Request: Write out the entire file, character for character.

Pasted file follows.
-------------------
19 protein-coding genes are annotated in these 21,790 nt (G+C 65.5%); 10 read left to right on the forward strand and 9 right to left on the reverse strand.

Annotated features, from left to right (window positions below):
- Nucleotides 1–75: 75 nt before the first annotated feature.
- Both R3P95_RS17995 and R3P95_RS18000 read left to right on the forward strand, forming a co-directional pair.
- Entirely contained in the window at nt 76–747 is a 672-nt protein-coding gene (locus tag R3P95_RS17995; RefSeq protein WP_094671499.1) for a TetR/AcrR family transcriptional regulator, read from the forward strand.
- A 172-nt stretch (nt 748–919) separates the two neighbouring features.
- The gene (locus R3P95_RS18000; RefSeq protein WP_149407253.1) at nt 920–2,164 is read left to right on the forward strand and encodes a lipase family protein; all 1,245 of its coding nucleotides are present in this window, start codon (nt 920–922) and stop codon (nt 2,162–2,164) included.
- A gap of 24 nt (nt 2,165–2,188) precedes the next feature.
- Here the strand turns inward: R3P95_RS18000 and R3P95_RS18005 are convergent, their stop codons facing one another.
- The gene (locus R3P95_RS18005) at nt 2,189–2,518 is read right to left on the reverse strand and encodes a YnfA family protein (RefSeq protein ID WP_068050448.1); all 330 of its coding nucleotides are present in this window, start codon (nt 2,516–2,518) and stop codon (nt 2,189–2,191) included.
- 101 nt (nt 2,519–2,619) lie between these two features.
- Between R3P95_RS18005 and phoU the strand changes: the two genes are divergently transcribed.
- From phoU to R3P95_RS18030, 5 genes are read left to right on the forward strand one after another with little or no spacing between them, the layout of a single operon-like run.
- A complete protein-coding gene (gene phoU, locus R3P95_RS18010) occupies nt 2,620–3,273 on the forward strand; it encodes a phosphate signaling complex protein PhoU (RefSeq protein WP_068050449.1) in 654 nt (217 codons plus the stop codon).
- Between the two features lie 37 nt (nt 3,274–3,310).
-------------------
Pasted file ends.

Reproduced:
19 protein-coding genes are annotated in these 21,790 nt (G+C 65.5%); 10 read left to right on the forward strand and 9 right to left on the reverse strand.

Annotated features, from left to right (window positions below):
- Nucleotides 1–75: 75 nt before the first annotated feature.
- Both R3P95_RS17995 and R3P95_RS18000 read left to right on the forward strand, forming a co-directional pair.
- Entirely contained in the window at nt 76–747 is a 672-nt protein-coding gene (locus tag R3P95_RS17995; RefSeq protein WP_094671499.1) for a TetR/AcrR family transcriptional regulator, read from the forward strand.
- A 172-nt stretch (nt 748–919) separates the two neighbouring features.
- The gene (locus R3P95_RS18000; RefSeq protein WP_149407253.1) at nt 920–2,164 is read left to right on the forward strand and encodes a lipase family protein; all 1,245 of its coding nucleotides are present in this window, start codon (nt 920–922) and stop codon (nt 2,162–2,164) included.
- A gap of 24 nt (nt 2,165–2,188) precedes the next feature.
- Here the strand turns inward: R3P95_RS18000 and R3P95_RS18005 are convergent, their stop codons facing one another.
- The gene (locus R3P95_RS18005) at nt 2,189–2,518 is read right to left on the reverse strand and encodes a YnfA family protein (RefSeq protein ID WP_068050448.1); all 330 of its coding nucleotides are present in this window, start codon (nt 2,516–2,518) and stop codon (nt 2,189–2,191) included.
- 101 nt (nt 2,519–2,619) lie between these two features.
- Between R3P95_RS18005 and phoU the strand changes: the two genes are divergently transcribed.
- From phoU to R3P95_RS18030, 5 genes are read left to right on the forward strand one after another with little or no spacing between them, the layout of a single operon-like run.
- A complete protein-coding gene (gene phoU, locus R3P95_RS18010) occupies nt 2,620–3,273 on the forward strand; it encodes a phosphate signaling complex protein PhoU (RefSeq protein WP_068050449.1) in 654 nt (217 codons plus the stop codon).
- Between the two features lie 37 nt (nt 3,274–3,310).